- A long-standing partnership between Sanofi and Regeneron is for the first time profitable, thanks to the market success of the companies' anti-inflammation drug Dupixent.
- Global net sales for Dupixent reached $557 million in the second quarter, up 166% from the same period a year prior and about $100 million more than what analysts expected. The drug initially gained U.S. approval in March 2017 as a treatment for eczema, but has since racked up three label expansions that pushed into markets like asthma.
- Along with an earnings presentation, Regeneron announced Tuesday that European regulators approved Dupixent to treat moderate-to-severe eczema in adolescents aged 12 to 17. The big biotech also disclosed that Dupixent achieved the main and secondary goals of a Phase 3 study testing it in children aged 6 to 11 with severe eczema.
Dupixent (dupilumab) hasn't always wowed Wall Street. A little over a year ago, quarterly sales came in lower than analysts' estimates due in part to de-stocking and the effects of patient assistance programs.
Sanofi and Regeneron are seeing greater Dupixent growth now, however, because of a few recent regulatory and clinical victories.
Perhaps most notable: U.S. and European regulators approved the drug as a treatment for certain asthma patients, a valuable indication by analyst forecasts. Investment bank Raymond James modeled $8.4 billion in end-user revenue for Dupixent by 2026, with around 30% coming from asthma patients.
Additionally, the Food and Drug Administration in March approved Dupixent for adolescents 12 to 17 years old with moderate-to-severe eczema who either shouldn't use topical therapies or aren't getting enough disease control from them. Sanofi and Regeneron said the approval expanded Dupixent's eligible patient population by more than 150,000.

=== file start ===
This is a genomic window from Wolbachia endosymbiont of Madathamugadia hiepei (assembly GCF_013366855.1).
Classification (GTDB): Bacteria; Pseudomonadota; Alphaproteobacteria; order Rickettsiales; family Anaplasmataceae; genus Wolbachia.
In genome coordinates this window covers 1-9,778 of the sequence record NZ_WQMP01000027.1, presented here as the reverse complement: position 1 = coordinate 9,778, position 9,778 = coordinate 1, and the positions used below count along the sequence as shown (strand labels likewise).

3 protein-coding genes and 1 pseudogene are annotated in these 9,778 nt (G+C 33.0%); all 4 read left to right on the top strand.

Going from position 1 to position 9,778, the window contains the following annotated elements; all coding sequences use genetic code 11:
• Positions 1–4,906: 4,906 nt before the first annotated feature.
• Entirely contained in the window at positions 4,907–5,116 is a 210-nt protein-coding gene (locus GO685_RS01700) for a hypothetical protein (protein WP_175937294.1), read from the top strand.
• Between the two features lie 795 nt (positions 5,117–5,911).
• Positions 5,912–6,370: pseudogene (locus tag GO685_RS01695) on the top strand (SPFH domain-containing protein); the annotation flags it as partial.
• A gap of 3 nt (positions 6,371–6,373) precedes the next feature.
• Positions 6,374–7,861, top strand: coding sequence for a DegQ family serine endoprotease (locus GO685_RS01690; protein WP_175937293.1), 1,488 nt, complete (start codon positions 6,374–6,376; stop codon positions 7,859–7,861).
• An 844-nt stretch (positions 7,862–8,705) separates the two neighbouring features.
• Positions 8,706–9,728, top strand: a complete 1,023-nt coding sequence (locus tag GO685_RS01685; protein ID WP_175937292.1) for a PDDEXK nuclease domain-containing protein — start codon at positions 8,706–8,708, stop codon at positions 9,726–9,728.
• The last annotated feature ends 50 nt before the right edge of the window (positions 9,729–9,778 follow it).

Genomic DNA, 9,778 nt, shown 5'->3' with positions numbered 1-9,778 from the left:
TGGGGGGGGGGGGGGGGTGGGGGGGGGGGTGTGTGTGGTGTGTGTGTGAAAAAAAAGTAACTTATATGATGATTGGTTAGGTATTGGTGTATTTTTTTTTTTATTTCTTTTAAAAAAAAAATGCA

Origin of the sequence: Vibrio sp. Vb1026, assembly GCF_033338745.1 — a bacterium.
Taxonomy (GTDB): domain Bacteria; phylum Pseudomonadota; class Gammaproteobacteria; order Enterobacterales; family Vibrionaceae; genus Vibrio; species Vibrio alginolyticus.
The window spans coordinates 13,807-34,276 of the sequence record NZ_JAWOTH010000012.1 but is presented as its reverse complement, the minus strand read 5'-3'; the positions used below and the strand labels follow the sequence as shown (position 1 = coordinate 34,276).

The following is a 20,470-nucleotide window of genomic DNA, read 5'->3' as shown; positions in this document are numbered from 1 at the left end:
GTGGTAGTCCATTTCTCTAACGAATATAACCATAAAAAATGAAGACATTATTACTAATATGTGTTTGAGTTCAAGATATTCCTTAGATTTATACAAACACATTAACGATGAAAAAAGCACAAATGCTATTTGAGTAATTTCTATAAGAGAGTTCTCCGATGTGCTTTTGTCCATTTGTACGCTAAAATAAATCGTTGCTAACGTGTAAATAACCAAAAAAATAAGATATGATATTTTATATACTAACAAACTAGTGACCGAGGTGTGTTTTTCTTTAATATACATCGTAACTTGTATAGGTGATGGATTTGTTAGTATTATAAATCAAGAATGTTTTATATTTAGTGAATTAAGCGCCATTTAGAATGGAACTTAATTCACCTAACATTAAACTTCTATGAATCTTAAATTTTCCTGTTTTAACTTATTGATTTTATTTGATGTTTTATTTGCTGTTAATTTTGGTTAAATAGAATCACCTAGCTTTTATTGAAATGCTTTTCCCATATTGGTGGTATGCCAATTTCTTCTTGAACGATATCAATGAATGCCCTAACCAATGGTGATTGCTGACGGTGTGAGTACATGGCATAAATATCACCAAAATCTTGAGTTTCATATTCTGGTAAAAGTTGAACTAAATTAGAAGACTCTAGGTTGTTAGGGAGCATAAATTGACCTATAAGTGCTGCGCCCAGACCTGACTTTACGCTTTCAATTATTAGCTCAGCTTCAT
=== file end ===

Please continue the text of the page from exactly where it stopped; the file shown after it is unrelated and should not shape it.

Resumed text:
That eligible population is poised to grow larger still, with the European approval of Dupixent for adolescent eczema patients and the Phase 3 data supporting a potential approval in children aged 6 to 11.
All told, Dupixent brought in sales of $931 million across the first six months of 2019 and is on its way to annualizing around $2 billion.
Its performance was particularly strong from April through June, which was the first time on a quarterly basis that the antibody collaboration between Sanofi and Regeneron yielded profits. Sanofi didn't expect the partnership, which has spanned 12 years and also generated the cholesterol drug Praluent (alirocumab) and rheumatoid arthritis drug Kevzara (sarilumab), to hit such a milestone until the second half of this year.
The two companies also have a collaboration in immuno-oncology that resulted in the approved drug Libtayo (cemiplimab).
For the second quarter, Regeneron recorded $1.9 billion worth of revenue representing a 20% year-over-year increase. Double-digit growth from its eye medicine Eylea (aflibercept) and triple-digit growth from Dupixent helped to prop up revenue amid stagnant Praluent sales.
As for the Phase 3 data that Regeneron released, 70% of children aged 6 to 11 with severe eczema who received Dupixent every four weeks experienced skin improvement of 75% or greater, compared to 27% for patients in the placebo group. Safety was consistent with previous Dupixent studies of older patients, according to Regeneron.
Shares in the biotech were up 1.6% at market's open Tuesday, though they dipped down to trade at $298 apiece in late-morning trading.